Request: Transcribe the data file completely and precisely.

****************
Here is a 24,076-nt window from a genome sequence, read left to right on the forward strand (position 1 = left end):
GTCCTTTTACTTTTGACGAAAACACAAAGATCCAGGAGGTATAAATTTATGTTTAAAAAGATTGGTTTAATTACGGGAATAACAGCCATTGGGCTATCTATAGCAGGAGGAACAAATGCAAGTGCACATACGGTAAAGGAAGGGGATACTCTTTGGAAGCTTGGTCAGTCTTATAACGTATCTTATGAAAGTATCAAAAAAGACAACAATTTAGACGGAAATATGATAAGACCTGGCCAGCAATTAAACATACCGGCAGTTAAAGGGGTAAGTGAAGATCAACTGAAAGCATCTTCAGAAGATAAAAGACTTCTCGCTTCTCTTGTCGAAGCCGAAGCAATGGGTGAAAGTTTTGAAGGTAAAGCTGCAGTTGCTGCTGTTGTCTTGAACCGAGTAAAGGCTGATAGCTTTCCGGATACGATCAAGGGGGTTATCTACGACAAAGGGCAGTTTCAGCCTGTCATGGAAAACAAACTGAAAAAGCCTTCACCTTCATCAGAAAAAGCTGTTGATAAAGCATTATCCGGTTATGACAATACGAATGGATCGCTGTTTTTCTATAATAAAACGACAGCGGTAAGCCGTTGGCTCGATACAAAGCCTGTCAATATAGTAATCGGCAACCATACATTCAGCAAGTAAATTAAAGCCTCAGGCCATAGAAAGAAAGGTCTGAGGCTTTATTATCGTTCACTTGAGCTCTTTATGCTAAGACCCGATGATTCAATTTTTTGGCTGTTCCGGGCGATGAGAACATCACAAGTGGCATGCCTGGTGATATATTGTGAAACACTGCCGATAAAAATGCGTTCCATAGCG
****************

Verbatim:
Here is a 24,076-nt window from a genome sequence, read left to right on the forward strand (position 1 = left end):
GTCCTTTTACTTTTGACGAAAACACAAAGATCCAGGAGGTATAAATTTATGTTTAAAAAGATTGGTTTAATTACGGGAATAACAGCCATTGGGCTATCTATAGCAGGAGGAACAAATGCAAGTGCACATACGGTAAAGGAAGGGGATACTCTTTGGAAGCTTGGTCAGTCTTATAACGTATCTTATGAAAGTATCAAAAAAGACAACAATTTAGACGGAAATATGATAAGACCTGGCCAGCAATTAAACATACCGGCAGTTAAAGGGGTAAGTGAAGATCAACTGAAAGCATCTTCAGAAGATAAAAGACTTCTCGCTTCTCTTGTCGAAGCCGAAGCAATGGGTGAAAGTTTTGAAGGTAAAGCTGCAGTTGCTGCTGTTGTCTTGAACCGAGTAAAGGCTGATAGCTTTCCGGATACGATCAAGGGGGTTATCTACGACAAAGGGCAGTTTCAGCCTGTCATGGAAAACAAACTGAAAAAGCCTTCACCTTCATCAGAAAAAGCTGTTGATAAAGCATTATCCGGTTATGACAATACGAATGGATCGCTGTTTTTCTATAATAAAACGACAGCGGTAAGCCGTTGGCTCGATACAAAGCCTGTCAATATAGTAATCGGCAACCATACATTCAGCAAGTAAATTAAAGCCTCAGGCCATAGAAAGAAAGGTCTGAGGCTTTATTATCGTTCACTTGAGCTCTTTATGCTAAGACCCGATGATTCAATTTTTTGGCTGTTCCGGGCGATGAGAACATCACAAGTGGCATGCCTGGTGATATATTGTGAAACACTGCCGATAAAAATGCGTTCCATAGCG